Claire and Laura are BFFs, their lives entwined in a gloriously French montage at the start of “The New Girlfriend,” Francois Ozon’s latest sexy mindbender.
But this is not happily-ever-after: the opening shot is of Laura’s coffin being lowered into the ground. The montage shows their backstory without dialogue and ends with Claire moping through her days, too grief-stricken to concentrate at work or pay much attention to her handsome, bland husband.
Laura left an infant daughter and a husband of her own, a much more interesting man named David. Claire finds out just how interesting when she drops by one day to check on the baby and finds David dressed in his dead wife’s clothes, giving the baby a bottle.
Claire is shocked, David is apologetic, but this is France in 2015. Soon Claire and David, already bonded over Laura’s death, form a deeper relationship around David’s new identity as a woman. Each discovers dormant feelings — Claire becomes more feminine and assertive, David opens up to a happiness he’d never known — and a mutual love of fashion. Claire gives David a new name, Virginia, and they spend the middle third of the movie zipping each other into exquisite dresses and making sure their stockings are smooth and taut.
They can’t live in a bubble forever, and all those garters lead to friction, sexual and emotional. Ozon loves intrigue almost as much as he loves beautiful women (“Swimming Pool” and “8 Women” are prime examples) and based his script on a short story by Ruth Rendell. He’s no Alfred Hitchcock, though, and is much more comfortable playing with the fluid gender roles than in taking his characters anywhere psychologically dark or transgressive.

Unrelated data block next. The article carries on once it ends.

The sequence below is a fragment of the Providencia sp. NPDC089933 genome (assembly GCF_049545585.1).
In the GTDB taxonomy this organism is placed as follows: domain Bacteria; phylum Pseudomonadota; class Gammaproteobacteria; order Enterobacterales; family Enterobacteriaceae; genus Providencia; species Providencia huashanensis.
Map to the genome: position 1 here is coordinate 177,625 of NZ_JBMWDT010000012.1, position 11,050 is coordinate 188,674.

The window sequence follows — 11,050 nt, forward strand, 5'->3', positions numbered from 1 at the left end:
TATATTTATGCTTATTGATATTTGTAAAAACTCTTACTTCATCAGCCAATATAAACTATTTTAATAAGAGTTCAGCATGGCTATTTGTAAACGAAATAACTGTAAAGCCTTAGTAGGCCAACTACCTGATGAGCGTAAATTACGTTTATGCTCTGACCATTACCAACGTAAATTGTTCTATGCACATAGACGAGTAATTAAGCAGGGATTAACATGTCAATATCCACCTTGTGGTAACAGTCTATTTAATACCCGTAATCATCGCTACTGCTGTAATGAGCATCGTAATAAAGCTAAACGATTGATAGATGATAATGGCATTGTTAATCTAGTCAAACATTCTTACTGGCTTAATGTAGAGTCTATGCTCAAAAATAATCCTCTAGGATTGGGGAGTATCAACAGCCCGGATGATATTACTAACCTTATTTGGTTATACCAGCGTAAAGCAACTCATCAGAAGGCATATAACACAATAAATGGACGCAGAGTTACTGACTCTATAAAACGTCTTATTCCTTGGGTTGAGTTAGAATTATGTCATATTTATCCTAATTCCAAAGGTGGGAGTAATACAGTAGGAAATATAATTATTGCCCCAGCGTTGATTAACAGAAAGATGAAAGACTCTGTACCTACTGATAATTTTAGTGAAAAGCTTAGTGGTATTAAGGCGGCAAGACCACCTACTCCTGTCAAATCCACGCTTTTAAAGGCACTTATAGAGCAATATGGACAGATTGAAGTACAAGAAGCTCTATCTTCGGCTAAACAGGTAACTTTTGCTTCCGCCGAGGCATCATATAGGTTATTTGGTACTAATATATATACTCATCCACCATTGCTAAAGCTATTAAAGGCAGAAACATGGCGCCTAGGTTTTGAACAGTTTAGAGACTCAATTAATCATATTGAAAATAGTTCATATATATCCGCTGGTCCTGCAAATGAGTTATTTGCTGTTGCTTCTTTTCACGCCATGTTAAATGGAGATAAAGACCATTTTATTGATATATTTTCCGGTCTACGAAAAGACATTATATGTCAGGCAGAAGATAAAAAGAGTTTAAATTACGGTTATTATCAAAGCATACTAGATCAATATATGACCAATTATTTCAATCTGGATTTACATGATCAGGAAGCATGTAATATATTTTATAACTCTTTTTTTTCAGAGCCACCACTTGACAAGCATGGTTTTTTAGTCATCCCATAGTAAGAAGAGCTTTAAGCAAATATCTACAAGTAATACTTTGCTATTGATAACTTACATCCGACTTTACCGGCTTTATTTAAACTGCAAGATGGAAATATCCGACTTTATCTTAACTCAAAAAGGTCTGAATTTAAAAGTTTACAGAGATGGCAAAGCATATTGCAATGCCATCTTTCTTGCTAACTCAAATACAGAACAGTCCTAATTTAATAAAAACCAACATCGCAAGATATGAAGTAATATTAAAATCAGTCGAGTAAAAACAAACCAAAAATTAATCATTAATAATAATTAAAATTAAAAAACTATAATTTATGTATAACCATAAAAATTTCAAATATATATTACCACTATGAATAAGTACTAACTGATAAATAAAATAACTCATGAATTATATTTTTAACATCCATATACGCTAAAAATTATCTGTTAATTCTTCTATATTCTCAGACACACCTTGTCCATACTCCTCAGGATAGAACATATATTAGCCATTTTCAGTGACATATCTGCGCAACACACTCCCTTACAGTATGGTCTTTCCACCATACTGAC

“The New Girlfriend” has a softness at its core — Laura is already dead, and no one else really gets hurt. David’s blossoming into Virginia is played as a wardrobe issue with some mild slapstick between tennis at the club and a weekend at the country estate.
The mood is kept aloft by Ozon’s light touch and his attractive actors. Romain Duris, France’s busiest leading man, is graceful and vulnerable as David/Virginia, eager for acceptance from Claire and able to walk in the highest of heels without a stumble. It’s a flawless physical performance. Anais Demoustier is his equal as Claire, so eager for a companion after Laura’s death that her shock at seeing David in drag turns to acceptance in about five minutes.
Transgender identity is much more difficult and complicated, as the world is learning this year. It’s fun to watch “The New Girlfriend” the way it’s fun to drink a glass of champagne, and about as memorable.
THE NEW GIRLFRIEND
☆☆☆☆ out of 5
Cast: Romain Duris, Anais Demoustier, Raphael Personnaz, Isild Le Besco.
Writer and director: Francois Ozon.
Running time: 1:48.
Rated: R, for some strong sexual content and graphic nudity.